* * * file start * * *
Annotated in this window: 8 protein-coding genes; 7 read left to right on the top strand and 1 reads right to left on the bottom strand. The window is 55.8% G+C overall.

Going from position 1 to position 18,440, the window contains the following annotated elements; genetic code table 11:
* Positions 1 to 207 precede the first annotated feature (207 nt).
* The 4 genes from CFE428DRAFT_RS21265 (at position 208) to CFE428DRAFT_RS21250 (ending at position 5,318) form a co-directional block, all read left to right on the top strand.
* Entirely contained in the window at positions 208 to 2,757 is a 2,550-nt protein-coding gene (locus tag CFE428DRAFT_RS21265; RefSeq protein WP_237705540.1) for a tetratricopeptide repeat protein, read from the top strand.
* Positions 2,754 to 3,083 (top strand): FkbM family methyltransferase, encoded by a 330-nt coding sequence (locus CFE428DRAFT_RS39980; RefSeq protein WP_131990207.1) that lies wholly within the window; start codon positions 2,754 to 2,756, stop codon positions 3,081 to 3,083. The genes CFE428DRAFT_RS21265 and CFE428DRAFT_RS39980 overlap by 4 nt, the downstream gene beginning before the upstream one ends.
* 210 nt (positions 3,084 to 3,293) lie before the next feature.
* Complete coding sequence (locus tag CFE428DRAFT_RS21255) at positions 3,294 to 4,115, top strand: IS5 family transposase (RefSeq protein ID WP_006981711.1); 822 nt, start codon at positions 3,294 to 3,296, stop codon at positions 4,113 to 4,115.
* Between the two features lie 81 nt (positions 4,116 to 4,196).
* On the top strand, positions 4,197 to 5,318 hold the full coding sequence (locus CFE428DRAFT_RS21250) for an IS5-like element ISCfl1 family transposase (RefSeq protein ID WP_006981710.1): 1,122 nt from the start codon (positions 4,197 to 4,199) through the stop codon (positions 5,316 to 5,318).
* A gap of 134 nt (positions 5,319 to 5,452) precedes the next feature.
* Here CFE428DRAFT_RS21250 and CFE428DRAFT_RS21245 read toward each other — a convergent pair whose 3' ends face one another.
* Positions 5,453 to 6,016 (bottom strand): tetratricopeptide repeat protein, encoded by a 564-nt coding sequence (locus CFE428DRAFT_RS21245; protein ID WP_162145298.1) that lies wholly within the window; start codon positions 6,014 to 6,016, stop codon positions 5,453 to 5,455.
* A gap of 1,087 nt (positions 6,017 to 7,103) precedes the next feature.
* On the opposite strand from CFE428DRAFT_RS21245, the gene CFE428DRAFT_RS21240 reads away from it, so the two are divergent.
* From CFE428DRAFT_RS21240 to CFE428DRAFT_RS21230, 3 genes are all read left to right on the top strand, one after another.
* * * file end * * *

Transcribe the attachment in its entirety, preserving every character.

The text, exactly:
Annotated in this window: 8 protein-coding genes; 7 read left to right on the top strand and 1 reads right to left on the bottom strand. The window is 55.8% G+C overall.

Going from position 1 to position 18,440, the window contains the following annotated elements; genetic code table 11:
* Positions 1 to 207 precede the first annotated feature (207 nt).
* The 4 genes from CFE428DRAFT_RS21265 (at position 208) to CFE428DRAFT_RS21250 (ending at position 5,318) form a co-directional block, all read left to right on the top strand.
* Entirely contained in the window at positions 208 to 2,757 is a 2,550-nt protein-coding gene (locus tag CFE428DRAFT_RS21265; RefSeq protein WP_237705540.1) for a tetratricopeptide repeat protein, read from the top strand.
* Positions 2,754 to 3,083 (top strand): FkbM family methyltransferase, encoded by a 330-nt coding sequence (locus CFE428DRAFT_RS39980; RefSeq protein WP_131990207.1) that lies wholly within the window; start codon positions 2,754 to 2,756, stop codon positions 3,081 to 3,083. The genes CFE428DRAFT_RS21265 and CFE428DRAFT_RS39980 overlap by 4 nt, the downstream gene beginning before the upstream one ends.
* 210 nt (positions 3,084 to 3,293) lie before the next feature.
* Complete coding sequence (locus tag CFE428DRAFT_RS21255) at positions 3,294 to 4,115, top strand: IS5 family transposase (RefSeq protein ID WP_006981711.1); 822 nt, start codon at positions 3,294 to 3,296, stop codon at positions 4,113 to 4,115.
* Between the two features lie 81 nt (positions 4,116 to 4,196).
* On the top strand, positions 4,197 to 5,318 hold the full coding sequence (locus CFE428DRAFT_RS21250) for an IS5-like element ISCfl1 family transposase (RefSeq protein ID WP_006981710.1): 1,122 nt from the start codon (positions 4,197 to 4,199) through the stop codon (positions 5,316 to 5,318).
* A gap of 134 nt (positions 5,319 to 5,452) precedes the next feature.
* Here CFE428DRAFT_RS21250 and CFE428DRAFT_RS21245 read toward each other — a convergent pair whose 3' ends face one another.
* Positions 5,453 to 6,016 (bottom strand): tetratricopeptide repeat protein, encoded by a 564-nt coding sequence (locus CFE428DRAFT_RS21245; protein ID WP_162145298.1) that lies wholly within the window; start codon positions 6,014 to 6,016, stop codon positions 5,453 to 5,455.
* A gap of 1,087 nt (positions 6,017 to 7,103) precedes the next feature.
* On the opposite strand from CFE428DRAFT_RS21245, the gene CFE428DRAFT_RS21240 reads away from it, so the two are divergent.
* From CFE428DRAFT_RS21240 to CFE428DRAFT_RS21230, 3 genes are all read left to right on the top strand, one after another.